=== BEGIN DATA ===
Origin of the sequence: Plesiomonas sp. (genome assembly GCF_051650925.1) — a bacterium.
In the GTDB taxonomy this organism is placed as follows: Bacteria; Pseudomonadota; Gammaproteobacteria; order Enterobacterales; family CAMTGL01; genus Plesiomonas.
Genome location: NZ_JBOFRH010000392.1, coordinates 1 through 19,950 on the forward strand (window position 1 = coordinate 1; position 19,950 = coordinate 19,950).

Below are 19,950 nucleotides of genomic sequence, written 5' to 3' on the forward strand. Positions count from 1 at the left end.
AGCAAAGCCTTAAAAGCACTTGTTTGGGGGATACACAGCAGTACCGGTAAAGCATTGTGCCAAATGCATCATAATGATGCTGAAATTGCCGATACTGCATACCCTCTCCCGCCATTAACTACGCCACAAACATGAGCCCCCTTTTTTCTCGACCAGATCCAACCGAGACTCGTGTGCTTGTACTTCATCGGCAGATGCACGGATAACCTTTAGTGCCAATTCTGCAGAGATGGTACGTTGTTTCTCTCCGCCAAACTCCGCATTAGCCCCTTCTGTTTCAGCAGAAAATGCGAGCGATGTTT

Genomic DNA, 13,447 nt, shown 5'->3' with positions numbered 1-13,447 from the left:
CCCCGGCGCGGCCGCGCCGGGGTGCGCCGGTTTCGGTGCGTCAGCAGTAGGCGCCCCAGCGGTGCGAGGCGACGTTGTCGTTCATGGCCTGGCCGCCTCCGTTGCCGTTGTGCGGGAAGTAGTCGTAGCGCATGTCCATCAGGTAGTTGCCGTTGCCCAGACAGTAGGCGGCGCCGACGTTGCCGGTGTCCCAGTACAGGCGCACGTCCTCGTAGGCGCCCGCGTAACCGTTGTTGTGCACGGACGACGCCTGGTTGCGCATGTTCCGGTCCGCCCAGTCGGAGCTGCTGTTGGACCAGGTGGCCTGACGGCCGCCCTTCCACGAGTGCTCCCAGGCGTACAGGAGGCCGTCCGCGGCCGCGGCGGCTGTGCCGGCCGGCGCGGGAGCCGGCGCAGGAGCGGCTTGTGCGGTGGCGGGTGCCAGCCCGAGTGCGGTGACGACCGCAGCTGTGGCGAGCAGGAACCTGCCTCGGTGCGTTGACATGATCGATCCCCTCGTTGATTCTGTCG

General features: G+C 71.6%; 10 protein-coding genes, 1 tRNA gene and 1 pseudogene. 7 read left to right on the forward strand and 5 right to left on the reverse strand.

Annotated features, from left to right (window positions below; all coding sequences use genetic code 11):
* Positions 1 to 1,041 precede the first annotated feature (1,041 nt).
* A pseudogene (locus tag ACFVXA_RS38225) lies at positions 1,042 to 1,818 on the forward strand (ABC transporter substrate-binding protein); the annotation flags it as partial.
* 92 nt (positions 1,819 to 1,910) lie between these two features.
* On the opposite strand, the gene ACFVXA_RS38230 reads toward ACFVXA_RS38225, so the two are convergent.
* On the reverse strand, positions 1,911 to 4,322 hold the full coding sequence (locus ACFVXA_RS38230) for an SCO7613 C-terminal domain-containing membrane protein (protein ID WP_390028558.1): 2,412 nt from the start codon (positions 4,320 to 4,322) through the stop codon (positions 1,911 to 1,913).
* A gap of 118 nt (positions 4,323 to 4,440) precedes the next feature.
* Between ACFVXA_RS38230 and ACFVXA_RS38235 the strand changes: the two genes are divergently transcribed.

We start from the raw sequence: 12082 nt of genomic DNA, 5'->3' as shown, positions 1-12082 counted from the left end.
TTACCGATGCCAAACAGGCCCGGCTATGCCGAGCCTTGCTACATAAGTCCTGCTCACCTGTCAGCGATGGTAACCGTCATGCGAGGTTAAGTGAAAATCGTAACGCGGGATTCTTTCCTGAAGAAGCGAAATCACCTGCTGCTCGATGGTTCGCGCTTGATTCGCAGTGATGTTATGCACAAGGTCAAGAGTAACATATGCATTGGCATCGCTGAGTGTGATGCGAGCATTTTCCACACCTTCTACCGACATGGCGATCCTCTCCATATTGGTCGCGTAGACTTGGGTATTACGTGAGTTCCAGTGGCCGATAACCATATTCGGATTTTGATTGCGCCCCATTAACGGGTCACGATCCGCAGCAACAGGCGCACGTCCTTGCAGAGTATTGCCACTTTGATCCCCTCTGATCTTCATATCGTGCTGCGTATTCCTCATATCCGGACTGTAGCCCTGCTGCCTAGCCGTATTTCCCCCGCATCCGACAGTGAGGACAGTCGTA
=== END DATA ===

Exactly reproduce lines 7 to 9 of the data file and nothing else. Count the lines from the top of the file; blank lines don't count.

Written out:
CCCCGGCGCGGCCGCGCCGGGGTGCGCCGGTTTCGGTGCGTCAGCAGTAGGCGCCCCAGCGGTGCGAGGCGACGTTGTCGTTCATGGCCTGGCCGCCTCCGTTGCCGTTGTGCGGGAAGTAGTCGTAGCGCATGTCCATCAGGTAGTTGCCGTTGCCCAGACAGTAGGCGGCGCCGACGTTGCCGGTGTCCCAGTACAGGCGCACGTCCTCGTAGGCGCCCGCGTAACCGTTGTTGTGCACGGACGACGCCTGGTTGCGCATGTTCCGGTCCGCCCAGTCGGAGCTGCTGTTGGACCAGGTGGCCTGACGGCCGCCCTTCCACGAGTGCTCCCAGGCGTACAGGAGGCCGTCCGCGGCCGCGGCGGCTGTGCCGGCCGGCGCGGGAGCCGGCGCAGGAGCGGCTTGTGCGGTGGCGGGTGCCAGCCCGAGTGCGGTGACGACCGCAGCTGTGGCGAGCAGGAACCTGCCTCGGTGCGTTGACATGATCGATCCCCTCGTTGATTCTGTCG

General features: G+C 71.6%; 10 protein-coding genes, 1 tRNA gene and 1 pseudogene. 7 read left to right on the forward strand and 5 right to left on the reverse strand.

Annotated features, from left to right (window positions below; all coding sequences use genetic code 11):